On occasions, Paru borrowed one or two malnourished children from other beggars to sit close to her to beg for kindness of the devotees to feed the children.
“Marayya, do you think I can join with you to beg the storefronts, I wasn’t collecting anything at all on weekdays at the temple except guarding our space,” Paru reasoned one day with her husband.
“People were accustomed to see godly men not women conducting the prayers, many consider godly women as bad omen, ” said thoughtful Marayya to Paru.
Paru’s disappointment was overwhelming. She spent most of her life at the temple, people are not as generous as in the past towards the beggars. With a mean look at her, some devotees even commented that she should get a servant job than squatting comfortably to beg for easy money.
“Listen Paru, we have to secure our places at the temple first before we make any plans, may be we could ask some other beggars at the temple to occupy our space in return to share their collection, but again, they may not be honest at the end of the day to share the agreed amount with us,” pondered Marayya.
“We can sell the space for good and never go back to the temple?” Paru, now really thinking in business terms.
“True, at least we need to replace the temple income as meager it was with something else before we consider that option,” Marayya was thinking loud.
“You know Paru, I see lots of tourists from other countries at some of the big hotels in the town, they look rich otherwise they won’t be visiting this far off country, you could try begging at the hotels’ entrance,” advised Marayya.
Marayya wasted no time to negotiate a good price for their life long forward spaces in temple row with other long time beggar, and moved on with his plans with his wife.
Paru dressed in rags would stand near the entrance of a five-star hotel in down town to beg the tourists. Every time she saw tourists came out of the hotel, she ran behind them begging for money “Sir, Babu, Baba, please help me to eat at least once a day,” she cried. The hotel security guards kept beggars away from the hotel entrance but Paru’s persistence to reach the foreign tourists always paid off.
Paru has no children of her own, she borrowed children of other beggars to surround herself while begging for mercy.
Some foreigners were forgiving and threw money at her and some distanced themselves from her with disgust.
Though Paru struggled every day with the security guards at the hotels to reach the tourists, she came out good at the end of the day compared with begging at the temple. The foreigners showed more pity and donated more compared with temple devotees who visited the temple for god’s free blessing and prasad (free give away like fruits).
Paru occupied a permanent place for herself at the entrance of a five-star hotel. Though the hotel security would chase her away several times a day, she would return to her spot. “Beggars are not choosers,” she would repeat it loud to herself like mantra. “You know, we have to make a living like you,” she would make demands at the security guards who were accustomed to her presence at the hotel entrance.
Marayya’s vision of begging expanded as years went by. He could not cover many stores during the limited morning hours to conduct the quick prayer. And, the shop owners preferred prayers only in the morning hours for good business through out the day.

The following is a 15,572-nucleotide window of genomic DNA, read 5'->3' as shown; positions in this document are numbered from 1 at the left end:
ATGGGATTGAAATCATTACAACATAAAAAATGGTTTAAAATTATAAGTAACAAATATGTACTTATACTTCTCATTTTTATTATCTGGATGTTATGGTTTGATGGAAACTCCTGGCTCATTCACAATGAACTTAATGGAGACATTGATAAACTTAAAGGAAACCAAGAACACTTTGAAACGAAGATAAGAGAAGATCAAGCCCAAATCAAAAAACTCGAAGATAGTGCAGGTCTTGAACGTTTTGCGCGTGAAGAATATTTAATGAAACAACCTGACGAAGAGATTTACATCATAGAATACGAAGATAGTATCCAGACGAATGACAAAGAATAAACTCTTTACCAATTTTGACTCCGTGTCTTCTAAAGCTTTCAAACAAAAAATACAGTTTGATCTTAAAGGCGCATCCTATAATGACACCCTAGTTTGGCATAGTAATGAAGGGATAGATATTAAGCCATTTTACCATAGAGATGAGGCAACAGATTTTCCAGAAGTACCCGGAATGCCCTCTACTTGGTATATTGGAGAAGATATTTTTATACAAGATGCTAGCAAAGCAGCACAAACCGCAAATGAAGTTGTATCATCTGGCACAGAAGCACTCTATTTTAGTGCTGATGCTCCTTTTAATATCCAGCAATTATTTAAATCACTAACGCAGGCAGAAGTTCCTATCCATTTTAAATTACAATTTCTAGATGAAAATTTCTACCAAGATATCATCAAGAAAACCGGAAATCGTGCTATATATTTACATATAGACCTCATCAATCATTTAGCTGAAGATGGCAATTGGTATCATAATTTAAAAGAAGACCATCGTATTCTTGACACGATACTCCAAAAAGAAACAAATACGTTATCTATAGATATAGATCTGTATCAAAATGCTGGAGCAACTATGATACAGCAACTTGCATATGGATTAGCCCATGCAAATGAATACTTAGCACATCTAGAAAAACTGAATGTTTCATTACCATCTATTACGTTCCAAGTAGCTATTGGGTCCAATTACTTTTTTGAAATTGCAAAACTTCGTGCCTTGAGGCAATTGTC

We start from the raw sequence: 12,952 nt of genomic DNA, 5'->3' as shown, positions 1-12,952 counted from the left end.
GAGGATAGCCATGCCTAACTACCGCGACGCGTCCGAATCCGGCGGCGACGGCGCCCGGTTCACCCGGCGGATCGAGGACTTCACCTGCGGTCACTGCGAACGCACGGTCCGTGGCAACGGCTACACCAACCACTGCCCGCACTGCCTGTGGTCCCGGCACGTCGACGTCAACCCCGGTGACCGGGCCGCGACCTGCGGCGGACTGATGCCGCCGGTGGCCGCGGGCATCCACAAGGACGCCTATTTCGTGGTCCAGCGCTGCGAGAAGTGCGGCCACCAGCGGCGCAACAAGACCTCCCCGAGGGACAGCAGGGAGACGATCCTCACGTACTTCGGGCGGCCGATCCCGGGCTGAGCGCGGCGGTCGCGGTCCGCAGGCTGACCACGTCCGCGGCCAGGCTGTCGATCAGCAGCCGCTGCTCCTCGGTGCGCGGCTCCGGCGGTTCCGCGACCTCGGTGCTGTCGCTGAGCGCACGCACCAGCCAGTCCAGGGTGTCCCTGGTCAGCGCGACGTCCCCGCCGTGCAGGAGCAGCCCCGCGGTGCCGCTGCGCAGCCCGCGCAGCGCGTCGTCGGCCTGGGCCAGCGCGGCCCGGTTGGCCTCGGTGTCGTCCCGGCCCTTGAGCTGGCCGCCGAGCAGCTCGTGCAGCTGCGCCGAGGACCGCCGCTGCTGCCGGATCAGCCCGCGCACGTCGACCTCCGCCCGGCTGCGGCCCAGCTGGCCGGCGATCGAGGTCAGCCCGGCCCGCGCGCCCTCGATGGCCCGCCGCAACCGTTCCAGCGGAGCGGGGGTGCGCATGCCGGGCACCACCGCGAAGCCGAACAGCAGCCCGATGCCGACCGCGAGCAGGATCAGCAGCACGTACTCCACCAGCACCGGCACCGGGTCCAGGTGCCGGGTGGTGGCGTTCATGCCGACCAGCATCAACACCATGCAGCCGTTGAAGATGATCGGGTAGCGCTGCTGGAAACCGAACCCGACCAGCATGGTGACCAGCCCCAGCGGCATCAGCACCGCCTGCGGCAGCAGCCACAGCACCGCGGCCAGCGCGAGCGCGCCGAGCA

Meanwhile, Marayya was facing stiff competition from others, who were slowly trickling to the City to make living by performing on-site puja at the storefronts.
Marayya realized that he could not compete with so many other competitors that were taking away his business. He formulated a business plan to bring his competitors that perform storefront prayers into a single group and manage the entire business.
Marayya cajoled or threatened if necessary his competitors to join with him peacefully in the business venture. Marayya dressed permanently in prayer garb to give credibility to his own authority over his competitors.
He bought the incense sticks, turmeric powder, vebuthi etc., in bulk to distribute to his members. He chose the routes carefully to assign to his members and never allowed any one member to visit the same route several times to discourage friendship with the shop owners. He maintained a tight grip over the membership and their loyalty. After expenses for material supplied such as brass plates, incense sticks, turmeric powder, loose fitting garbs, wooden bead necklaces etc.,
Marayya paid weekly stipends to the beggars turned roaming godly persons.
Marayya and Paru have no place of their own to live. They slept on the sidewalks or at construction sites. With the income from storefront prayers and begging at five-star hotels, Marayya and Paru built a shed with metal sheets at the edge of black lagoon, named after its dark brackish water. The lagoon was a reservoir into which raw sewage was drained through a network of city open sewer system. Not many town people walk pass near the black lagoon as the intense stench of sewer gas around the black lagoon made people sick. Only funeral processions took place around the lagoon since the only town cremation ground was located in that area.
Mostly beggars found themselves living on the edge of the black lagoon. For Marayya and Paru living on the edge of the black lagoon in their own home, though a tin shed was a vast improvement in their life style.
Every day, early in the morning, Marayya and his men clad in loose garb in orange or red left the black lagoon walking slowly towards their assigned routes to conduct on-site prayers at storefronts. Paru and other women traveled to either hotels or temples to occupy their designated spaces.
Marayya and Paru turned the curbside begging considered as low-life into well-established enterprise of professional panhandling with purpose of providing on-site prayer to many storefronts or exploiting the foreign tourists.
Marayya with his own prayer team to cover several storefronts in town and Paru with her lucrative place to beg at a five-star hotel entrance, settled comfortably at the edge of the black lagoon, a place of their own. They often said to themselves “who said beggars are not choosers.”